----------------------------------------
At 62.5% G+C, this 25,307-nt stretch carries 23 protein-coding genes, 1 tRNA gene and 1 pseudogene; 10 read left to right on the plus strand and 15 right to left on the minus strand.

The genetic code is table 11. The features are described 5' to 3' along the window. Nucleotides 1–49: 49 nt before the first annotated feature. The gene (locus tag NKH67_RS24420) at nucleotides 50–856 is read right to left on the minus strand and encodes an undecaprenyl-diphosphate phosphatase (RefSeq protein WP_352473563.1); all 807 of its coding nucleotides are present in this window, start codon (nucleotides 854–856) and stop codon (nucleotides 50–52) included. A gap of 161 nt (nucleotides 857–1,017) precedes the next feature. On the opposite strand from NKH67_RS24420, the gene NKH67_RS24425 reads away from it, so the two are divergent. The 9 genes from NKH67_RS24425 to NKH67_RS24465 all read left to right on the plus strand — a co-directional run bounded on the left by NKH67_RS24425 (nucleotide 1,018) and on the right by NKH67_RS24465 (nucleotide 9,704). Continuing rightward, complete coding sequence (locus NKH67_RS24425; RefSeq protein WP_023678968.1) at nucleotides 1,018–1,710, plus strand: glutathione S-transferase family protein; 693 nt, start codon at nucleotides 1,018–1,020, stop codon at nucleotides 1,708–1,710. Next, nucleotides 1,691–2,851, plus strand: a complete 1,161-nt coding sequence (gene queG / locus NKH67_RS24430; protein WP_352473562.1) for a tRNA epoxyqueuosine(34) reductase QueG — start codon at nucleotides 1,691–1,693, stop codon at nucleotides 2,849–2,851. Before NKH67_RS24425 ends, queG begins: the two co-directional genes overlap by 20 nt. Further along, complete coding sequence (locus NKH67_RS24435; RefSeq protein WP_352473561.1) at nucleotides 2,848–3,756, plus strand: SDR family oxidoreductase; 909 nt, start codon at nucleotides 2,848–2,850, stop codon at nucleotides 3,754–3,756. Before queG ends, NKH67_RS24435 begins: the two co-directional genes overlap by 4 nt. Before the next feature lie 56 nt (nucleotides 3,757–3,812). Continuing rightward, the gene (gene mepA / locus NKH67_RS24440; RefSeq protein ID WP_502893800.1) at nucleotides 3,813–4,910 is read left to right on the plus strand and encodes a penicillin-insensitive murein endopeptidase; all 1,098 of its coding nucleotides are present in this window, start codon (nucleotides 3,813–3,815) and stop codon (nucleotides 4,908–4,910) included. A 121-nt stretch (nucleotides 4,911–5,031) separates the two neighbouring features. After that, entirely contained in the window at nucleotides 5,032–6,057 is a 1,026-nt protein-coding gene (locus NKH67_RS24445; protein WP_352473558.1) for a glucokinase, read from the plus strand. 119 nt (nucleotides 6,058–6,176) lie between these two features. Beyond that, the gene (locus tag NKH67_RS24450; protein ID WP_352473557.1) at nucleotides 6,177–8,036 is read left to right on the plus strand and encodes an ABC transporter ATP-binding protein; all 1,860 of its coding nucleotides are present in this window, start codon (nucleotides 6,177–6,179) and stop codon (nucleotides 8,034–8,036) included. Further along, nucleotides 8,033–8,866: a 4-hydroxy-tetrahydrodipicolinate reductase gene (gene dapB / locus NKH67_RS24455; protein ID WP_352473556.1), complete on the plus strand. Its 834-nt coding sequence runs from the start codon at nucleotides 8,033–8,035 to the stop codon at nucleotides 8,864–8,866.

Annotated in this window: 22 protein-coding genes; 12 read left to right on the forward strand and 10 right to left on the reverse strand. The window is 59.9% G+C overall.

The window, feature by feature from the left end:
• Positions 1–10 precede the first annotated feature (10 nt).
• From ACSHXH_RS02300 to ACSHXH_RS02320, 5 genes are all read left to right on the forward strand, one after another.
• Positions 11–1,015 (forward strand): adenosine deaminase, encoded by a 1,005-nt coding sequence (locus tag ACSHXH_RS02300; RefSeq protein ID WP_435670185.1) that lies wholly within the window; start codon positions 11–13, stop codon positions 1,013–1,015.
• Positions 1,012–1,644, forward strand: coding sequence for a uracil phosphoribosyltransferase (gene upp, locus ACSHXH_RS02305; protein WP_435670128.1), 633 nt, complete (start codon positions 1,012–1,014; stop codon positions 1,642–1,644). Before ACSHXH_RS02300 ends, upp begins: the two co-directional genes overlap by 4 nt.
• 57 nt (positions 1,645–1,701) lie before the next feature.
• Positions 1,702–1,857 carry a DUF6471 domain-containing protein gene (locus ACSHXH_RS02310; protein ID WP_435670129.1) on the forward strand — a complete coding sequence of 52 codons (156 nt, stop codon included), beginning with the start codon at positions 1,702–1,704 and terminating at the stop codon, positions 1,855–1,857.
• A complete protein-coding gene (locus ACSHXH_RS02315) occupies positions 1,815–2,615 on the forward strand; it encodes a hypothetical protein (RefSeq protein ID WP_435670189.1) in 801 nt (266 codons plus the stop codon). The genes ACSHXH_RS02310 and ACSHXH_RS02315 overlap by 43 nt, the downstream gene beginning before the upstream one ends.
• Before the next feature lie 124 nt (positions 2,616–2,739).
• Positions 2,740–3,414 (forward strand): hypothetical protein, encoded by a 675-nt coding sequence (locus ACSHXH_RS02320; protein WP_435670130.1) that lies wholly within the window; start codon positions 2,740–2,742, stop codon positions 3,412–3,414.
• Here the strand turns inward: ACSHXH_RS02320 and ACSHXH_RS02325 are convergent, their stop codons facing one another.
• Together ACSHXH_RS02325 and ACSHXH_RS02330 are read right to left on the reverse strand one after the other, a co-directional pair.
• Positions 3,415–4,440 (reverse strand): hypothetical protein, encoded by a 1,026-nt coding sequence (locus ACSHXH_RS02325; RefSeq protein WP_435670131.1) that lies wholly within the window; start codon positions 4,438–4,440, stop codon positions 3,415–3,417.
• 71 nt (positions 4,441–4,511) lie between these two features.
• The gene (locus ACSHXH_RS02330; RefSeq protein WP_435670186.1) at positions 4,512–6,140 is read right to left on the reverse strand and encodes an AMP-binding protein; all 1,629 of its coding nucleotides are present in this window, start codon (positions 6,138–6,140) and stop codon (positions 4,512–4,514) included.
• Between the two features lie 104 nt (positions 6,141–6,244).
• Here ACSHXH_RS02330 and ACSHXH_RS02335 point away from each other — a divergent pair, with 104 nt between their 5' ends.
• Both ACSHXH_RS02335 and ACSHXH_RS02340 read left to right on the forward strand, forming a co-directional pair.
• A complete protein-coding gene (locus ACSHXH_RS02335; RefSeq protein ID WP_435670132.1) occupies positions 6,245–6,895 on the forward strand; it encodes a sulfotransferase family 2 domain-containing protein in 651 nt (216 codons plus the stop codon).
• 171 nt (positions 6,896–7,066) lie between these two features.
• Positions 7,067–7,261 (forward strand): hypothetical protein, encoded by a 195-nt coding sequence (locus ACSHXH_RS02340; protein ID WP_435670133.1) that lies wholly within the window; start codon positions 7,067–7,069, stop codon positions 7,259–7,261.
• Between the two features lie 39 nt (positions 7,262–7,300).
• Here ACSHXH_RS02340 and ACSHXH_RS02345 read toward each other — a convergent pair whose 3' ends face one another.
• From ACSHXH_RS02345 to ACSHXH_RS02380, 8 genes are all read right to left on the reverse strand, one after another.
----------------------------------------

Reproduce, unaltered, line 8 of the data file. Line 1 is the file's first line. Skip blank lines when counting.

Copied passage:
• Positions 1,012–1,644, forward strand: coding sequence for a uracil phosphoribosyltransferase (gene upp, locus ACSHXH_RS02305; protein WP_435670128.1), 633 nt, complete (start codon positions 1,012–1,014; stop codon positions 1,642–1,644). Before ACSHXH_RS02300 ends, upp begins: the two co-directional genes overlap by 4 nt.